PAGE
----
Relevance Theory, interpreting, and translation

Stroińska, M. & Drzazga, G., 2017, The Routledge Handbook of Translation Studies and Linguistics.. Malmkjaer, K. (ed.). Routledge, p. 95-106

Research output: Chapter in Book/Report/Conference proceedingChapterAcademicpeer-review

Interpreters regularly have to make real time decisions about word or sentence meaning in the original text before they can select their best equivalents in the target language. In some situations, the context (linguistic or situational) may help to disambiguate the problematic item. Establishing the fastest way to arrive at the optimal meaning is a crucial skill for interpreters who work without previous knowledge of texts to be translated (as is the case for most conference or court interpreters). Relevance Theory, as formulated by Sperber and Willson (1986/1995) offers insights into two aspects of messages that need to be understood in communication: explicatures and implicatures. While implicatures may seem more problematic to resolve in real life situations, explicatures often pose significant difficulty in translation. This chapter uses examples from court interpretation to discuss both types of interpretation problems and what practical tools Relevance Theory can offer to assist interpreters to solve them.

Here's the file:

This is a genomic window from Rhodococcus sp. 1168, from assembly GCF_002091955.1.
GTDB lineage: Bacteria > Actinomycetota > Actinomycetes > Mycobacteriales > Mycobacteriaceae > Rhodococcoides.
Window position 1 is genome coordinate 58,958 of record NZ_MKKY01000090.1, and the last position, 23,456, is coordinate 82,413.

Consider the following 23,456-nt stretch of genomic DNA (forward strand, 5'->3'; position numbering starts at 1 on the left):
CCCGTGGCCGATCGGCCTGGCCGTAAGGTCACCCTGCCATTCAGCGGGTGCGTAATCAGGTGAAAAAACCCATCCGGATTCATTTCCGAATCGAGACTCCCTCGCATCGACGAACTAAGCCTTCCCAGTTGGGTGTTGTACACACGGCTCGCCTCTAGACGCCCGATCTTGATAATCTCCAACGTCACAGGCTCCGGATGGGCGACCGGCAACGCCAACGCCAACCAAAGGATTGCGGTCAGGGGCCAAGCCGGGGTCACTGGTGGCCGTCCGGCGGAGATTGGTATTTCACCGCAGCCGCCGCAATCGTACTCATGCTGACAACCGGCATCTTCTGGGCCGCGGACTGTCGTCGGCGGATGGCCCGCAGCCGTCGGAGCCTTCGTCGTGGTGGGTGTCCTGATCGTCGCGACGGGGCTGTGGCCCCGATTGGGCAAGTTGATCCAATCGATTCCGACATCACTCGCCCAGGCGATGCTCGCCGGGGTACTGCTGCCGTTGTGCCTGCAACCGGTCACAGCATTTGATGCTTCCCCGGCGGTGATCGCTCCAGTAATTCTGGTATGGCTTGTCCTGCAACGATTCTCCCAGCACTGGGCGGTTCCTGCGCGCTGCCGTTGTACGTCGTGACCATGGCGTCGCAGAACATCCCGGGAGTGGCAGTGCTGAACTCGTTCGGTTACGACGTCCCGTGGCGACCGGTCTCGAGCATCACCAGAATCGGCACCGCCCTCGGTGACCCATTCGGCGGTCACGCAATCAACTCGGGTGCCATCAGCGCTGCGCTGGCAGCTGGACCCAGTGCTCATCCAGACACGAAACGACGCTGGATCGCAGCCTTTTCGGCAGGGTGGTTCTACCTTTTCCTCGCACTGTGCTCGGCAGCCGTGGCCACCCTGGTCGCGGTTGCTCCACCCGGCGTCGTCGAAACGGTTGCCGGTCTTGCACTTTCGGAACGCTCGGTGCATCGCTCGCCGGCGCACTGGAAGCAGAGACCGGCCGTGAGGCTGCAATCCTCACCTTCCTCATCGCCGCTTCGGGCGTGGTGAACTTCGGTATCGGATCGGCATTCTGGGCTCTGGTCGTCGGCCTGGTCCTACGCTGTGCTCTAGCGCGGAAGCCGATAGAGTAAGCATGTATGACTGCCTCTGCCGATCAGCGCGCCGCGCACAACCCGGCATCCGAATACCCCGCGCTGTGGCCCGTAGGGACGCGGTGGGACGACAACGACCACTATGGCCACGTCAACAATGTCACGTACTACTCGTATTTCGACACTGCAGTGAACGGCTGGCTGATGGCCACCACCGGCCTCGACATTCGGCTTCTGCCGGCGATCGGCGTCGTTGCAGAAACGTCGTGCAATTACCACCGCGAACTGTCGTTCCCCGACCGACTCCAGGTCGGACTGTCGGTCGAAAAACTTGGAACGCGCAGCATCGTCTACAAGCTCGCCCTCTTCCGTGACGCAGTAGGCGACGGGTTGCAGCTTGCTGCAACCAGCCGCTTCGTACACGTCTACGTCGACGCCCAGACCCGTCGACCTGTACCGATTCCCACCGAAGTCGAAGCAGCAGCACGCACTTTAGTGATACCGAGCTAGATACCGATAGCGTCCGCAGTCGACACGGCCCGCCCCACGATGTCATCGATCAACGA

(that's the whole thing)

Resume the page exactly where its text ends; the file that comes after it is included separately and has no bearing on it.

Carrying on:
Original languageEnglish
Title of host publicationThe Routledge Handbook of Translation Studies and Linguistics.
EditorsKirsten Malmkjaer
ISBN (Electronic)9781315692845
ISBN (Print)9781138911260
Publication statusPublished - 2017

ID: 97364282